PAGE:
Additionally, the Complainants argue that there is no evidence that the disputed domain name is the actual legal name of the Respondent or is commonly used to identify the Respondent without violating the Complainants’ trademark rights. Moreover, the phrase “tractorsupplycompeny”, has no value and would not be natural to choose for any kind of service offered via the Internet, were it not for the Complainants’ domain name and longstanding trademark rights. Rather, due to the Complainants’ federal trademark registrations and widespread use of the TRACTOR SUPPLY Marks, it is highly unlikely that the Respondent was unaware of the Complainants’ rights in the TRACTOR SUPPLY Marks at the time of registration. Thus, it becomes clear that the Respondent has registered this disputed domain name because of its confusing similarity to the Complainants’ <tractorsupply.com>, <tractorsupplycompany.com> and <tractorsupplyco.com> domain names and TRACTOR SUPPLY trademarks.

The Complainants submit the disputed domain name was registered and is being used in bad faith.

The Complainants request this Panel to note that the disputed domain name was registered by the Respondent, without the permission of the Complainants on January 25, 2011, more than seventy (70) years after the Complainants first began using the TRACTOR SUPPLY COMPANY name and marks and nearly twelve (12) years after the Complainants established their web site at “www.tractorsupply.com”.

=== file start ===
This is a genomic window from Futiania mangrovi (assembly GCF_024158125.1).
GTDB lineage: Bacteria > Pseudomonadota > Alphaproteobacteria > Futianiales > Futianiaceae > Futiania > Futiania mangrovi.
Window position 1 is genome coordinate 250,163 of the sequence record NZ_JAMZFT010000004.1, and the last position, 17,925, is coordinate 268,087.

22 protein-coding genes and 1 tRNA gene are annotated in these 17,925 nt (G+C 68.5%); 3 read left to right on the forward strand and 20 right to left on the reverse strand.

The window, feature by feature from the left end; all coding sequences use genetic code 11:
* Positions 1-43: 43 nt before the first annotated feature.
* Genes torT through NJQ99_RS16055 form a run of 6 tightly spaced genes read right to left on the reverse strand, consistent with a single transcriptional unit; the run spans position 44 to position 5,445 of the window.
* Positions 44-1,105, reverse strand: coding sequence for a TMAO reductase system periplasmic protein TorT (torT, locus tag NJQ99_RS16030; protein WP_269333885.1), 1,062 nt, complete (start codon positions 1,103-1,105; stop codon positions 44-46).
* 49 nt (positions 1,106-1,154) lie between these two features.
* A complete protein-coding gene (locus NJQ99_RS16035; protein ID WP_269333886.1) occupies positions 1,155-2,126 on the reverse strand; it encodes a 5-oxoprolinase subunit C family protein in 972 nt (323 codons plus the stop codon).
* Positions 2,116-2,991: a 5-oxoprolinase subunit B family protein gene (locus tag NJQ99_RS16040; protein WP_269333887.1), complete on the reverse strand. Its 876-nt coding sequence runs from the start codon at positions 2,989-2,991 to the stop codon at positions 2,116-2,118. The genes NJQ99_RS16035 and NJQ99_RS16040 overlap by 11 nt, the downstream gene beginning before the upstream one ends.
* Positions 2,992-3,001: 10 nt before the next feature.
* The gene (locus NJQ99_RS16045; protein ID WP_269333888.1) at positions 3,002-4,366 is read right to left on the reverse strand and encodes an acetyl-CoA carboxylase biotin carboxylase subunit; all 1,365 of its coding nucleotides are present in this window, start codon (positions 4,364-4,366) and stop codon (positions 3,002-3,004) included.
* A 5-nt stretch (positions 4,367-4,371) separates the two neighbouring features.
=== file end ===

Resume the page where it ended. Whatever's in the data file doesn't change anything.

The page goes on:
The Complainants refer to paragraph 4(b) of the Policy that sets out four non-exclusive prima facie indicia of bad faith:

(i) circumstances indicating that the respondent has registered or acquired the domain name primarily for the purpose of selling, renting, or otherwise transferring the domain name registration to the complainant who is the owner of the trademark or service mark or to a competitor of that the complainant, for valuable consideration in excess of documented out-of-pocket costs directly related to the domain name; or

(ii) the respondent has registered the domain name in order to prevent the owner of the trademark or service mark from reflecting the mark in a corresponding domain name, provided that respondent has engaged in a pattern of such conduct; or

(iii) the respondent has registered the domain primarily for the purpose of disrupting the business of a competitor; or

(iii) by using the domain name, the respondent has intentionally attempted to attract, for commercial gain, Internet users to its website or other on-line location, by creating a likelihood of confusion with the complainant’s mark as to the source, sponsorship, affiliation, or endorsement of the respondent’s website or location or of a product or service on the website or location.